August 18, 2013
These Giants Should Just Admit Their Strategy Is Clout

What is the definition of strategy? Elementary question, you say. This is my elementary answer: Strategy is a plan of action designed to achieve a defined goal.

There are all sorts of strategies in today’s business — at the top is corporate strategy, followed by countless functional and sub-functional strategies ranging from social marketing to waste management.

Clout can be a very effective growth strategy for many organizations. According to licensing agreements and industry sources, Monsanto’s global stranglehold on the genetically-engineered seed market squeezes customers, limits competitors and provides staggering profits. Regulators now worry that declining seed competition may lead to price increases on foods that every family consumes. That’s because many of the foods we eat throughout the day were likely produced from crops grown with Monsanto’s patented genes.

For years, Monsanto has been criticized by farmers, government and environmentalists for its practice of leveraging clout. You wouldn’t know this from the first page of Monsanto’s website: “Better Seed for a Brighter Future. If there is one word to explain what Monsanto is about it would have to be farmers. We create the seeds, the traits, and crop protection chemicals that help farmers produce more food using fewer resources.” How’s that for spin?

Clout is also Kraft’s business strategy, achieved through acquisition (General Foods was the first big catch, then came Tombstone Pizza, Jacobs Suchard, Nabisco, Danone Biscuits and Cadbury). But to hear Kraft/Mondelez tell it, the company’s phenomenal growth is the result of astute brand building. Sheer size provides huge economies of scale throughout the operation, especially in production, overheads, distribution and marketing. This offers a tremendous competitive edge. But you will never hear about clout from their leaders or read about it in the annual report.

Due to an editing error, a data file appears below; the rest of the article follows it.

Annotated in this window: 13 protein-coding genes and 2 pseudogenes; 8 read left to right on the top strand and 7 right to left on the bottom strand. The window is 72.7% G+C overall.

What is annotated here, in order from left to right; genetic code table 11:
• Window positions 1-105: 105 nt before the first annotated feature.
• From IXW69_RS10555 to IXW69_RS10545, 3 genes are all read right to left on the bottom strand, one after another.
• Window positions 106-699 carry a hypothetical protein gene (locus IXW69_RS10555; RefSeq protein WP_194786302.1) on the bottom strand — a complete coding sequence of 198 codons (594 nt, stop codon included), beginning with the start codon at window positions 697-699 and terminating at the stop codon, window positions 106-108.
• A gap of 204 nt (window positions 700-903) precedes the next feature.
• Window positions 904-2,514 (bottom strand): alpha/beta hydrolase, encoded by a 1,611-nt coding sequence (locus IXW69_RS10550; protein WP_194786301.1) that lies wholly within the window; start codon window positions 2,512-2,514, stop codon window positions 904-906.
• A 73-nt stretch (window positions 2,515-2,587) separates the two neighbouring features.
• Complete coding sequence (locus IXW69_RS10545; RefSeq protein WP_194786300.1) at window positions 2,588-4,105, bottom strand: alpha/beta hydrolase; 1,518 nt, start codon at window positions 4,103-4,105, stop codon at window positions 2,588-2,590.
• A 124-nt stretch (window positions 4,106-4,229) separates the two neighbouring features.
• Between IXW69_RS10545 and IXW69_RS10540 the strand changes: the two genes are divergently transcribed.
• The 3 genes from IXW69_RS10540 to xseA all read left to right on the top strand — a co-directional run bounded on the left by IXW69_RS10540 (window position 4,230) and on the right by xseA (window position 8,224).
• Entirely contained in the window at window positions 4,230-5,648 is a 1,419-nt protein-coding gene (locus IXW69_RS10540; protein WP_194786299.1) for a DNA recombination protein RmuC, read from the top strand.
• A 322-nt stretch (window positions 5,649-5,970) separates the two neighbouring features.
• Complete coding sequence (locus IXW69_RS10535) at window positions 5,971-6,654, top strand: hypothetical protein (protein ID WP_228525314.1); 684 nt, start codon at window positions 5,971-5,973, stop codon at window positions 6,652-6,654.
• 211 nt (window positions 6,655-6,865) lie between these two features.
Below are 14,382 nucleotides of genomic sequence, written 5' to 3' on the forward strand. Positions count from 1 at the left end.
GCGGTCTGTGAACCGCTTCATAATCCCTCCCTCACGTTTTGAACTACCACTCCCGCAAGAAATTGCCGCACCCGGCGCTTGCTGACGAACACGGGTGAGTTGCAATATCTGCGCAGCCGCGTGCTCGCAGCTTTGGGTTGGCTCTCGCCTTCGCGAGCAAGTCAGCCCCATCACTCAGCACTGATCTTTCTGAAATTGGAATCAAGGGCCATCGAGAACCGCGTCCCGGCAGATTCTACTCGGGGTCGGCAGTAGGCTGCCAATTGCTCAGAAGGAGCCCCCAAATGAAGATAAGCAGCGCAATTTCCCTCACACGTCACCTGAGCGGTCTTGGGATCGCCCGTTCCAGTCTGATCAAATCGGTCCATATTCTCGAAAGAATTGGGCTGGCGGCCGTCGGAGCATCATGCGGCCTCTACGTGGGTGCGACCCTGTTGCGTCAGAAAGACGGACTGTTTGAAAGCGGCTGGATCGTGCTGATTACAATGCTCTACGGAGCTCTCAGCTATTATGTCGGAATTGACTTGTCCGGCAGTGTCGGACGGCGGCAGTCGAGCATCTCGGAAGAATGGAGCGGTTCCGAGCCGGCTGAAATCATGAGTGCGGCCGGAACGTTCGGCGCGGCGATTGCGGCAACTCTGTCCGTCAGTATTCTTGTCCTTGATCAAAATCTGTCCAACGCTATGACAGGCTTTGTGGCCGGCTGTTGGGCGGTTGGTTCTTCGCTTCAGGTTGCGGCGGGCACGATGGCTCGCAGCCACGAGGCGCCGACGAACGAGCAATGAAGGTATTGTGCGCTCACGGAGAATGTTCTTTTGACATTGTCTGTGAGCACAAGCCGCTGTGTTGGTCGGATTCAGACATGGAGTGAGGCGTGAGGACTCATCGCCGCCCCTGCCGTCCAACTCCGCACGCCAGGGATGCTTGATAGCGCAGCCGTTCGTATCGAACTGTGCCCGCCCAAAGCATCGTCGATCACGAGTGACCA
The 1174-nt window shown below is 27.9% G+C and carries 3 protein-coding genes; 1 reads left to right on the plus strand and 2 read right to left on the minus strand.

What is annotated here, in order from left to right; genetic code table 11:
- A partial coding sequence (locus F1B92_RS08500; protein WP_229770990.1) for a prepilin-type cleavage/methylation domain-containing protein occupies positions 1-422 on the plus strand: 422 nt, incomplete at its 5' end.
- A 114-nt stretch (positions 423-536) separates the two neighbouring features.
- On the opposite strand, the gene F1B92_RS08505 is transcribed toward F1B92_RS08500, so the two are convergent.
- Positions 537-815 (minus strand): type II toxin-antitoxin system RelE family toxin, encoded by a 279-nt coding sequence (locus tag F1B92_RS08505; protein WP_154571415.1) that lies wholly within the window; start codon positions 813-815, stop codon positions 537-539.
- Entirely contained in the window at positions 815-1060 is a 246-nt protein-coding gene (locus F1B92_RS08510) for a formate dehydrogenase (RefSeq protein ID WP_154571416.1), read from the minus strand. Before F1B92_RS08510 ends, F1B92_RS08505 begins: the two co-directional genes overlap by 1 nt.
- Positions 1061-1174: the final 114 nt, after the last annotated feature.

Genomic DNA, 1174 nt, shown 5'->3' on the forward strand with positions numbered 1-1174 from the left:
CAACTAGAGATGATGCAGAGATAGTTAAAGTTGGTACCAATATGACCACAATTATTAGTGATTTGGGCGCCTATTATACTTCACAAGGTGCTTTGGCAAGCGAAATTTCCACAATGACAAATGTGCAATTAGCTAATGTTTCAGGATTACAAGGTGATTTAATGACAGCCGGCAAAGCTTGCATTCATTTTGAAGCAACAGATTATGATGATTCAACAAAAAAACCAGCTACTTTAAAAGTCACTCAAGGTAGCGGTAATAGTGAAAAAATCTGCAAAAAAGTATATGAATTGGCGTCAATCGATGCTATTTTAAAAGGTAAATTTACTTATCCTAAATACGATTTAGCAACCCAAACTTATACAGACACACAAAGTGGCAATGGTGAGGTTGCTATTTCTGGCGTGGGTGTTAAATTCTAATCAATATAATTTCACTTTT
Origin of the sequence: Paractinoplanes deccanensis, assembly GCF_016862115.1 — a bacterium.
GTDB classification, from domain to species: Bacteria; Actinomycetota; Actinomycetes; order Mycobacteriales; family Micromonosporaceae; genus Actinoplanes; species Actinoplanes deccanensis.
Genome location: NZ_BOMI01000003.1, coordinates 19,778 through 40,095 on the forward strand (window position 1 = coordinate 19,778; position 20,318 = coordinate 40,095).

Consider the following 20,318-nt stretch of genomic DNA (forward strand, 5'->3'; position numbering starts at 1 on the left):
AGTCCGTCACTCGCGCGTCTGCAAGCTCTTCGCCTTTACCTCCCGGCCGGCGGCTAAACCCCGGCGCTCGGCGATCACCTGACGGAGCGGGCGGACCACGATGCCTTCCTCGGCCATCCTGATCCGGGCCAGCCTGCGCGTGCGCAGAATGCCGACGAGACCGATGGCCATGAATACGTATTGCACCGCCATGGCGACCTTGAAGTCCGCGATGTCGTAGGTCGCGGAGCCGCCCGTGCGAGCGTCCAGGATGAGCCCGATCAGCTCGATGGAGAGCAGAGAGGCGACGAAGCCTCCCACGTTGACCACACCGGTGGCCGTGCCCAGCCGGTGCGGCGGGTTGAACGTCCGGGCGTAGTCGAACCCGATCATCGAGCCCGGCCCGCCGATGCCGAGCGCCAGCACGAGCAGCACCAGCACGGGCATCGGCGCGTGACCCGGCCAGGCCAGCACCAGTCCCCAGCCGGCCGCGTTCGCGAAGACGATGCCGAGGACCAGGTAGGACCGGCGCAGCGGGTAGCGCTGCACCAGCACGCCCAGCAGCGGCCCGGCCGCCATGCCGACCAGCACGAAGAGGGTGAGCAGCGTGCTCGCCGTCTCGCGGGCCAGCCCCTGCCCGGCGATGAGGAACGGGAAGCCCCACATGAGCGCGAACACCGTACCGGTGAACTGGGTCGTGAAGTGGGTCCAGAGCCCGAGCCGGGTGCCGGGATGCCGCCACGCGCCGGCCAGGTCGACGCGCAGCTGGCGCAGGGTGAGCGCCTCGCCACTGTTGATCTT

For the record, this is how Kraft articulated their growth strategy before splitting into two companies: “The complementary nature of our portfolio is at the heart of the three strategies that will drive our growth: delight global snacks consumers, unleash the power of iconic heritage brands, and create a performance-driven, values-led organization. Delivering on these strategies will put us in the top tier of our peer group and provide our shareholders with top-tier returns on their investment.”

I’d like to know how they measure that. Top-tier returns? No doubt about it — $3+ billion in earnings last year. Don’t for a minute think that the clout factor responsible for those returns weakened by splitting Kraft into two companies. The new Mondelez boasted sales of $35 billion in 2012, and the business that remains Kraft is $18 billion. $18 billion is still a lot of cheese slices, bowls of cereal and cups of coffee.

In the petroleum industry where access to oil is tight, Exxon Mobil and Royal Dutch Shell say they are adjusting their strategies to meet the growing demand for alternative energies. There’s truth in this. You might think the current squeeze on oil supply would hurt their profits. Think again — 2011 profits for Exxon and Shell exceeded a year ago by 35 percent and 48 percent respectively, and although returns were more modest in 2012, the combined earnings of these two giants tallied $70 billion.

Exxon Mobil, with refineries 50 percent larger than the industry average, is one of the few giants prepared to declare clout as strategy. They position their power this way: “The superior scale of our refineries provides a competitive advantage.” I salute them for honesty.

Shell, on the other hand, muddies the strategic scope: “global exploration, focused acquisitions, accelerating resources to value, cost efficiency, integrated gas leadership, technology + partnerships, portfolio concentration, selective growth…” blah, blah, blah.

I wonder if ‘clout’ companies worry that their employees might be demoralized if and when they discover that the company’s success comes from size rather than smarts. This could be the reason why the kingpins of these enterprises won’t admit to clout as a strategic slam-dunk.



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John Bell
John Bell is a retired consumer packaged goods CEO and global strategy consultant to some of the world's most respected blue-chip organizations. A prolific writer, John's musings on strategy, leadership, and branding have appeared in various marketing journals and publications such as Fortune and Forbes. He has served as a director of several private, public, and not-for-profit organizations. John can be reached at

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